GenBank expressed sequence tagged database (dbEST) was searched with the amino acid sequences of NKp44 using the tblastn algorithm. A contig assembled from 17 distinct cDNAs (accession nos. D78812, AI337247, AW139572, AW274906, AW139573, AI394041, AI621023, AI186456, AI968134, AI394092, AI681036, AI962750, AA494171, AA099288, AW139363, AW135801, AA101983) contained an open reading frame encoding TREM-1. Search of the dbEST with the complete TREM-1 open reading frame matched to one related sequence referred to as TREM-2 (accession no. N41388).

The ∼760-bp TREM-1 and ∼1000-bp TREM-2 cDNAs were amplified by RT-PCR, cloned into pCR2.1 (Invitrogen, Carlsbad, CA), and sequenced. PCR primers were: TREM-1, 5′-GCTGGTGCACAGGAAGGATG, 3′-GGCTGGAAGTCAGAGGACATT; and TREM-2, 5′-TGATCCTCTCTTTTCTGCAG, 3′-GTGTTTAAAATGTCCAATATT.

Human blood was mixed with one volume of 3% Dextran T-500 (Pharmacia, Uppsala, Sweden) in 0.9% NaCl to sediment erythrocytes. Leukocytes in the supernatant were further separated by gradient density centrifugation on Lymphocyte Separation Medium (ICN Biomedicals/Cappel, Aurora, OH) into PBMCs and neutrophils. CD14+ monocytes were purified from PBMCs by magnetic cell sorting using CD14 MicroBeads (Miltenyi, Bergisch Gladbach, Germany).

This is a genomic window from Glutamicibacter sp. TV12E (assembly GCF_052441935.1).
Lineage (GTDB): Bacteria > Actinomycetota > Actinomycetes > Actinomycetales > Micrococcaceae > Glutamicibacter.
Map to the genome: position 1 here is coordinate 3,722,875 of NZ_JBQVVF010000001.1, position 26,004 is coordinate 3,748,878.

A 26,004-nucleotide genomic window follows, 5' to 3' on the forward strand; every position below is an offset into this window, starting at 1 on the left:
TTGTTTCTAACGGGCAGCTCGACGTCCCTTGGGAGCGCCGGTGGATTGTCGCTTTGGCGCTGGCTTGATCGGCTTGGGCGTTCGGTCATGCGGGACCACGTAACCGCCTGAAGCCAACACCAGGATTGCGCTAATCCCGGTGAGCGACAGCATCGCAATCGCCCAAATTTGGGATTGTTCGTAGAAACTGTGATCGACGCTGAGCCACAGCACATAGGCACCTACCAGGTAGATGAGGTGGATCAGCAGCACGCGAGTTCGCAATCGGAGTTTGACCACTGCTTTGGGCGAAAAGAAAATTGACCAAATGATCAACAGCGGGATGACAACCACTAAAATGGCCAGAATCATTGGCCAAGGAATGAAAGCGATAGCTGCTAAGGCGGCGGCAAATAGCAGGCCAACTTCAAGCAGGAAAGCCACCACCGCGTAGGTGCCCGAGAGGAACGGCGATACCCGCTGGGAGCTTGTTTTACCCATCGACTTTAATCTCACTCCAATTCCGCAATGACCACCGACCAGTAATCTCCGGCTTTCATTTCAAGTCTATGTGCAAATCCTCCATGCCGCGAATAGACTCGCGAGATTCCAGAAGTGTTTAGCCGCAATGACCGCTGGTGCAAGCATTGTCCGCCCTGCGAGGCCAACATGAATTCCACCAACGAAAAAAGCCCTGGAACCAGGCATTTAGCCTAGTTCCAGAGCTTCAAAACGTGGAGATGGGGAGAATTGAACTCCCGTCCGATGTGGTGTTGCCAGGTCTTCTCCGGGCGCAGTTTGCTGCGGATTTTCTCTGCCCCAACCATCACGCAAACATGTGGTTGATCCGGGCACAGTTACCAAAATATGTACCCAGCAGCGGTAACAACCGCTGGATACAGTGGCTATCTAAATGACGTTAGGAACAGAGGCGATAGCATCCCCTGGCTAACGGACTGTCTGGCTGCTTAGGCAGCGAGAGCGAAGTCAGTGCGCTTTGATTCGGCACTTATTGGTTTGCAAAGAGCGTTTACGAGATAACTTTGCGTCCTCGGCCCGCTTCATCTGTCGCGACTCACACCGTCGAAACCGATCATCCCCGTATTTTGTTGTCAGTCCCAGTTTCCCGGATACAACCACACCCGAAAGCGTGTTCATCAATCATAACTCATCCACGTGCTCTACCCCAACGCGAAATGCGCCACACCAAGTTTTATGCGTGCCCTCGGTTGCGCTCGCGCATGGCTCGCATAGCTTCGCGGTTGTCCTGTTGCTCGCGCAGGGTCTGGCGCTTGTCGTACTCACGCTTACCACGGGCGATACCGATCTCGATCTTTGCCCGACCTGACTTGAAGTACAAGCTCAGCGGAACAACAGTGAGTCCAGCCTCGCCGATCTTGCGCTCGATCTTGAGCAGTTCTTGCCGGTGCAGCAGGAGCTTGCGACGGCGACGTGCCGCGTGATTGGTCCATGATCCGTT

To produce soluble TREM-1-Fc, the cDNA fragment encoding the TREM-1 extracellular region was amplified by PCR and cloned into an expression vector containing the exons for hinge, CH2, and CH3 region of human IgG1. Transfection of the chimeric gene into the mouse myeloma cell line J558L, screening of culture supernatants, and purification of TREM-1-Fc were performed as previously described (11). Anti-TREM-1 mAbs were produced by immunizing BALB/c mice with TREM-1-Fc as reported elsewhere (12).